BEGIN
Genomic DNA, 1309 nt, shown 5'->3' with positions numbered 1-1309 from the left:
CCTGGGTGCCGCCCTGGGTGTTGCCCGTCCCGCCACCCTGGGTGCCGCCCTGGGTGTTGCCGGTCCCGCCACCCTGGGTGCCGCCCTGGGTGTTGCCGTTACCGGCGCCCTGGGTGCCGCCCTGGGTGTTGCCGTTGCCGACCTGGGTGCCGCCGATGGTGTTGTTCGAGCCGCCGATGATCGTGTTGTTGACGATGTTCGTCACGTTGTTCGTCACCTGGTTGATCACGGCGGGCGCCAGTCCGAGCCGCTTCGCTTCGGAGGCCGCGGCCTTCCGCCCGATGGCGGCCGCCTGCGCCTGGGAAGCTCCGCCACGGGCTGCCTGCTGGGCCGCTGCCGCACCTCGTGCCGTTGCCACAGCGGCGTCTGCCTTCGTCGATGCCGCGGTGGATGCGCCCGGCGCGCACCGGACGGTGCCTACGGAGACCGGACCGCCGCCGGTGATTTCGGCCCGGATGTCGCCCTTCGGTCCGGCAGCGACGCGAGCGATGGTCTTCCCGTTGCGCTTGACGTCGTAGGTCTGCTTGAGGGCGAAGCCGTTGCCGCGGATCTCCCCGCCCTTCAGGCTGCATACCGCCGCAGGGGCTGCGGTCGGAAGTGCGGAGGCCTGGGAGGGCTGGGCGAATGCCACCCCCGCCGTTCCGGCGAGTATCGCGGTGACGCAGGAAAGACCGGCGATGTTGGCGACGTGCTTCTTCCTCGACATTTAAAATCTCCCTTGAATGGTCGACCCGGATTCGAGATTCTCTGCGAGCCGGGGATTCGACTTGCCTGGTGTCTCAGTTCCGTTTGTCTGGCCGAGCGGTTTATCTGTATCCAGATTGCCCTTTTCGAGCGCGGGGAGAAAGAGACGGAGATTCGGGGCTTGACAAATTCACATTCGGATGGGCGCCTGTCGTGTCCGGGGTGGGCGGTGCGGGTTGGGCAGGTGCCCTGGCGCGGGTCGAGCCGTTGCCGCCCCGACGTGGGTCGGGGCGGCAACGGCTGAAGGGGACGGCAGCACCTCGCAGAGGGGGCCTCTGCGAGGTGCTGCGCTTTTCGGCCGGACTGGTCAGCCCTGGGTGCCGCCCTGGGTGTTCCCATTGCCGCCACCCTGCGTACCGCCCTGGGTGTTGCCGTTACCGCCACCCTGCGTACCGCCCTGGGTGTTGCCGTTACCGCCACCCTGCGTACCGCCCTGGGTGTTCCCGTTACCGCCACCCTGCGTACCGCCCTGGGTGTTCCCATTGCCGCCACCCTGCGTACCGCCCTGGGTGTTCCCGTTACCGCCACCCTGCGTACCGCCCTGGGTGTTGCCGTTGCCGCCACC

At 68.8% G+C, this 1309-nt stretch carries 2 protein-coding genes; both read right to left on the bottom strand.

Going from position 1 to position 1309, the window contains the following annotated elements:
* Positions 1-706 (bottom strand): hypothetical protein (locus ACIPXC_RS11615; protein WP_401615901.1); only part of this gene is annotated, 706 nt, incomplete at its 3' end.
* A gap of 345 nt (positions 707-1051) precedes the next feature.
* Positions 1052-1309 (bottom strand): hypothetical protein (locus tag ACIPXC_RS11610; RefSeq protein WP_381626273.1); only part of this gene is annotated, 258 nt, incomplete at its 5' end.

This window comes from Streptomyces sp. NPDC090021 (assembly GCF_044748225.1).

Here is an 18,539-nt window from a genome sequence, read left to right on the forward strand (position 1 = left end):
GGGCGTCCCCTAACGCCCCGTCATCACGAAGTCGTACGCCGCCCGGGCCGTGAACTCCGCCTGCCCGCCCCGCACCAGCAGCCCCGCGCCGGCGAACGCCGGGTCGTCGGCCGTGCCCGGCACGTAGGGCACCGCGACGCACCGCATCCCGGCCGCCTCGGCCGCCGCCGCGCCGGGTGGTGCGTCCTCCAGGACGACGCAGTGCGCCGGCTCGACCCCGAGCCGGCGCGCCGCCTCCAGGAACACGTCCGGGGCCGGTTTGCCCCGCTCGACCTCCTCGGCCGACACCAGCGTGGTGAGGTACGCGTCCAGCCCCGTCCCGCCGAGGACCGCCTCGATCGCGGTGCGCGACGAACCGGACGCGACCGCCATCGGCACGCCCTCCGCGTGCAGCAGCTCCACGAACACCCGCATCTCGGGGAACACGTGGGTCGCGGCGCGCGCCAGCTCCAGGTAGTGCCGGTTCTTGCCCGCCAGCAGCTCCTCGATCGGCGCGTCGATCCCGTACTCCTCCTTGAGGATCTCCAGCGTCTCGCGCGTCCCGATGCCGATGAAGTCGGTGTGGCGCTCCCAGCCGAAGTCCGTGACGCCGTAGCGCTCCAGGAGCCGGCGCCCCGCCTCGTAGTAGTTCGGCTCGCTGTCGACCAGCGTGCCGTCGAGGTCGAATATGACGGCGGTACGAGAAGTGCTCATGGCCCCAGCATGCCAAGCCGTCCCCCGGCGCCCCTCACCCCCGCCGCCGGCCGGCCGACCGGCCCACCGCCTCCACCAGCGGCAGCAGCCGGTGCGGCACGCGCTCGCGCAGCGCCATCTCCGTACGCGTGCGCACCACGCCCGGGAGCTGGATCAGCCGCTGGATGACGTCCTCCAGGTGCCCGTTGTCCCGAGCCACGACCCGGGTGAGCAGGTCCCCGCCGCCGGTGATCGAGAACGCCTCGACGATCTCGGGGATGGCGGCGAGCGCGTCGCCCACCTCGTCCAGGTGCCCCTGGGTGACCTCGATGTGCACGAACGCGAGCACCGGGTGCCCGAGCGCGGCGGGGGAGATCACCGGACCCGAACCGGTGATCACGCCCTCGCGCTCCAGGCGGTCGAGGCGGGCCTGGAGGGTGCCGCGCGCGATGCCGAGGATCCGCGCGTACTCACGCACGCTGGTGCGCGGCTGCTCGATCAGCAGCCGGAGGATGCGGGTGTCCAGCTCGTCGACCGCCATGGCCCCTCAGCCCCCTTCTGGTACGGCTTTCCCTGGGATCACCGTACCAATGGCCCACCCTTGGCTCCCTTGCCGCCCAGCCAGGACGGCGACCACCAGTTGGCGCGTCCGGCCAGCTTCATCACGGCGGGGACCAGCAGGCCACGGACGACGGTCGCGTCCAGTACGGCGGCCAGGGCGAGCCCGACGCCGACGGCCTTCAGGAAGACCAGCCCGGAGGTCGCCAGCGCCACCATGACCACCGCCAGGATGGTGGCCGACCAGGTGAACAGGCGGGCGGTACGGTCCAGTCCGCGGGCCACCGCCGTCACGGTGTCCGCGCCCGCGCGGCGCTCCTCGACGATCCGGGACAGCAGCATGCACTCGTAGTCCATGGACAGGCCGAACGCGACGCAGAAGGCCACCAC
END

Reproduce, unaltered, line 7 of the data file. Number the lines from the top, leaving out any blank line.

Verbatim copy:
* Positions 1052-1309 (bottom strand): hypothetical protein (locus tag ACIPXC_RS11610; RefSeq protein WP_381626273.1); only part of this gene is annotated, 258 nt, incomplete at its 5' end.